In Flowers for Algernon, what are some advantages Charlie has pre-surgery when his IQ is still very low that he no longer has after the surgery is successful?
The most striking aspect of Flowers for Algernon is the astonishing character development that Charlie undergoes throughout the book. In many areas, his development is not only continuing, but beginning for the first time. Below are four of the advantages Charlie had pre-surgery that he no longer had the same way after his surgery--his simplistic approach, trust, repression, and belief in people.
Even though Charlie is 32, he still functions like a child. His simplemindedness allows him to traverse a world that is very confusing to him by approaching the world from a very simplistic perspective. For instance, in the diary entry entitled "martch 5" Charlie takes a Rorschach test, which he doesn't understand because he is supposed to imagine what the inkblot splatters look like, something he can't figure out. This can be seen as an advantage because it allows him to function in a world with less anxiety due to his limited understanding. After the surgery, he is no longer innocent, and is exposed to many more things that cause him stress and worry than before.
Charlie trusts his coworkers before the surgery, and believes that their pranks and taunts are just playful teasing. After the surgery, he realizes that they were never his friends, and that he cannot trust them. He realizes that trust must be earned, and that he did not have an accurate conception of what was really going on in his life.
Charlie had been repressing many painful memories from his childhood involving his parents and his sister. One advantage of this repression was that he did not have to deal with the pain of realizing that his family mistreated him and the trauma of his past. After the surgery, the memories begin to come back, and he has to deal with them.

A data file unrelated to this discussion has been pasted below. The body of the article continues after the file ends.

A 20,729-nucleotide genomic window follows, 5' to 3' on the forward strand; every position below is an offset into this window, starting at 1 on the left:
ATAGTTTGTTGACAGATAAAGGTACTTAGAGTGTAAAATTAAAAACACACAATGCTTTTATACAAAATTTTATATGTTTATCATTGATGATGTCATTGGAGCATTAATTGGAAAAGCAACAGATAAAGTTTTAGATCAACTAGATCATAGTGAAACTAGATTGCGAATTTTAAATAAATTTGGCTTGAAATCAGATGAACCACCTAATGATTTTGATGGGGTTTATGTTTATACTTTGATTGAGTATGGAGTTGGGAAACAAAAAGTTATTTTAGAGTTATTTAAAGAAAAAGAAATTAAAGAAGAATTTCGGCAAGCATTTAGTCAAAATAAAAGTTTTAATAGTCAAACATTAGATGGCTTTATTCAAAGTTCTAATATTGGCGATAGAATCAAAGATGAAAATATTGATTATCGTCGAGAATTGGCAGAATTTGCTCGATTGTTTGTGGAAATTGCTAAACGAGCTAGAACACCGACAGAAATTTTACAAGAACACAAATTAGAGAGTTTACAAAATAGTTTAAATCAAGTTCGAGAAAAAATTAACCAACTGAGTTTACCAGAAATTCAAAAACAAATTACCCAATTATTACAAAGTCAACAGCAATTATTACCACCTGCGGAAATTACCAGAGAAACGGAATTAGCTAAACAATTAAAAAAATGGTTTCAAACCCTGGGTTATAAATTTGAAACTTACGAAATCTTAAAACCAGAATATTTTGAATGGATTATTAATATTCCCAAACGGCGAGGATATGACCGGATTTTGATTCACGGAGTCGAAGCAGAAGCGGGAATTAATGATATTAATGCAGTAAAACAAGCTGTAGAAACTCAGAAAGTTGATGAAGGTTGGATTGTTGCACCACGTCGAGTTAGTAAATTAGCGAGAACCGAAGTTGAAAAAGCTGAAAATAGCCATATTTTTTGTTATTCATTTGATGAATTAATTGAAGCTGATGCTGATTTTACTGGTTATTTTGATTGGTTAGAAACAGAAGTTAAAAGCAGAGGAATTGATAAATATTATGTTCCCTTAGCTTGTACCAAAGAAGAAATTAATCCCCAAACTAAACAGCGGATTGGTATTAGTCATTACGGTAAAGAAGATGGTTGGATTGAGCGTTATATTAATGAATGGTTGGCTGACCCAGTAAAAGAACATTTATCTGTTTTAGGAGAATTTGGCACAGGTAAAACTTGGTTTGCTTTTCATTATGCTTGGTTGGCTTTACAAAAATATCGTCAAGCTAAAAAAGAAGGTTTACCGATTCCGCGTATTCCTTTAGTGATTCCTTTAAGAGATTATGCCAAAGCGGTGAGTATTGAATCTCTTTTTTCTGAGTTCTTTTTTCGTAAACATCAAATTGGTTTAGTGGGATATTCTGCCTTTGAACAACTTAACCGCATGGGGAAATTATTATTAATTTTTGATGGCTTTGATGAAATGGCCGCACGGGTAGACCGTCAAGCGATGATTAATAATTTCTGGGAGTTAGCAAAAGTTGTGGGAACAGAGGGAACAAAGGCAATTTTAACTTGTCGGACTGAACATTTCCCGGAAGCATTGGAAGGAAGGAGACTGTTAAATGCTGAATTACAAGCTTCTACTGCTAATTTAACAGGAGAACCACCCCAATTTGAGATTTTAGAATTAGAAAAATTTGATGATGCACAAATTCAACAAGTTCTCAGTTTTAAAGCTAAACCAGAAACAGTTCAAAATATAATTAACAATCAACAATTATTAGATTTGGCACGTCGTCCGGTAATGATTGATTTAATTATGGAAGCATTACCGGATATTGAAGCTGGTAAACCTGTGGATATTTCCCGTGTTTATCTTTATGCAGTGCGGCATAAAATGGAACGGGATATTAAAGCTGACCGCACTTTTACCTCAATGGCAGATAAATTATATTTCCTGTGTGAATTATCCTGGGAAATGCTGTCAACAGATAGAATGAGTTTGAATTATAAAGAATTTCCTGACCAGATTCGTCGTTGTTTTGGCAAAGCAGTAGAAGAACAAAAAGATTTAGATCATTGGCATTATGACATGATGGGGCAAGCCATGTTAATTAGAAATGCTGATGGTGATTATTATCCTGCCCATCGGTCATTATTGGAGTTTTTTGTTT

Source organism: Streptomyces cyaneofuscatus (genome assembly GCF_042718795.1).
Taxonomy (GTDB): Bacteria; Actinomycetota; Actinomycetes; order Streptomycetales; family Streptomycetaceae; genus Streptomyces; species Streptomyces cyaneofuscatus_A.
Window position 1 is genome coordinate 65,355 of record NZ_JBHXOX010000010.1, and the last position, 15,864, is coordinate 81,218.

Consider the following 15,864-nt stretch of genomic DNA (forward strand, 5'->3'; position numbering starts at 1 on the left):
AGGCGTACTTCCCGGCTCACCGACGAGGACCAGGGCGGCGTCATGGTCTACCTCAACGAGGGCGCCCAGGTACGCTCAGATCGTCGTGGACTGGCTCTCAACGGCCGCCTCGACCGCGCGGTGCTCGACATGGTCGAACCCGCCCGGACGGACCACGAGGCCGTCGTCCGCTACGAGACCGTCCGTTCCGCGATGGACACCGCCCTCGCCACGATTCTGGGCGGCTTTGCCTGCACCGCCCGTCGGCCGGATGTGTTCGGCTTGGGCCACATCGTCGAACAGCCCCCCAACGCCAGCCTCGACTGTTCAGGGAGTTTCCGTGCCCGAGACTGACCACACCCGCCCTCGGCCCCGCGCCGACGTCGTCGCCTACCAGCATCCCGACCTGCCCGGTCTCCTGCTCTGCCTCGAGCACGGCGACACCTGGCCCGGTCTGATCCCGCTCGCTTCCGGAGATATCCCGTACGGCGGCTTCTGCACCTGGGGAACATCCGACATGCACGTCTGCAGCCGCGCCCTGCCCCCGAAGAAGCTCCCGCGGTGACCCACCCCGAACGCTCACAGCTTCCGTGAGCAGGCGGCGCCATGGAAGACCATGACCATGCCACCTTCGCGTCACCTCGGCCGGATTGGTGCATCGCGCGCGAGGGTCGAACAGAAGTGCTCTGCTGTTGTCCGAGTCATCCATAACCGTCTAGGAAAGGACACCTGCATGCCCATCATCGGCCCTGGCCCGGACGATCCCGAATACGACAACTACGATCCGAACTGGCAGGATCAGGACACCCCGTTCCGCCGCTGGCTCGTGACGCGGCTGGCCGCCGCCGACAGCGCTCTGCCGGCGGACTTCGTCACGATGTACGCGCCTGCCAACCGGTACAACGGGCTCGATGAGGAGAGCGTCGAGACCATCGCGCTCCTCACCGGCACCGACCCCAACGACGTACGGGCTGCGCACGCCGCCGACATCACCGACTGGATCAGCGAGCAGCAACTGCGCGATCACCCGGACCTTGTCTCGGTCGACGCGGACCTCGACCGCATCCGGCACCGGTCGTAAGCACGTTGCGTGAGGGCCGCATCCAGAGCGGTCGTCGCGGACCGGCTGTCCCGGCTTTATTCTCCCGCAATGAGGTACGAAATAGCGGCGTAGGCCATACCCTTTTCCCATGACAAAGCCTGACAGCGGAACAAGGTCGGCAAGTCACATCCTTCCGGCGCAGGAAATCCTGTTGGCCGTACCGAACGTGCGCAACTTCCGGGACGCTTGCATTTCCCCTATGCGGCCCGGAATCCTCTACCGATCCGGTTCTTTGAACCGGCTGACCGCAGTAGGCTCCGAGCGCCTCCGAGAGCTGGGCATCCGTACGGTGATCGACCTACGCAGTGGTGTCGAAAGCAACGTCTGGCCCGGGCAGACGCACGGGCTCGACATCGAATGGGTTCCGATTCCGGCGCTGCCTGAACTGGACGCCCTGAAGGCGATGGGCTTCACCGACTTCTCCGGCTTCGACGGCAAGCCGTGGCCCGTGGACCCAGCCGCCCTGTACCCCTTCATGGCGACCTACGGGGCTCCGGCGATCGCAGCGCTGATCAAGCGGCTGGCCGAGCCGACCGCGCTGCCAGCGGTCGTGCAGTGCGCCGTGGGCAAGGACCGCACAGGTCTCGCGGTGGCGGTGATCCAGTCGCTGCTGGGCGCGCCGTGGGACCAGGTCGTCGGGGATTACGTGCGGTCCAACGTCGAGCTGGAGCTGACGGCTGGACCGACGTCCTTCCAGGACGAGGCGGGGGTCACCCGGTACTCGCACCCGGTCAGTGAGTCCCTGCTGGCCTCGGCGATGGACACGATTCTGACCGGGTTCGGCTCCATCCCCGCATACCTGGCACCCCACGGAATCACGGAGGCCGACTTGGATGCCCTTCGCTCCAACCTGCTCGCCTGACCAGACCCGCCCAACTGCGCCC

Belief in people
In the beginning of the book, Charlie has an innate belief in the goodness of people. This gives him a peace of mind that he no longer has after the surgery, when he realizes that many people are cruel and do things that he considers morally questionable. One example is when Charlie catches one of his coworkers cheating their boss by overcharging customers and pocketing the rest of the money. He had always thought this co-worker was an honest man due to his belief in people, but now realizes that he is a thief.
To add some dimension to this answer, we can say that these advantages can be debated either way and posed as negatives. One could say that Charlie's simplicity held him back from experiencing many wonderful things, not just negative things. Perhaps Charlie's readiness to trust stopped him from finding out who his friends were. His repression held him back from being a healthy person and understanding where his flashbacks were coming from. And finally, his belief in people led him to be taken advantage of in many instances.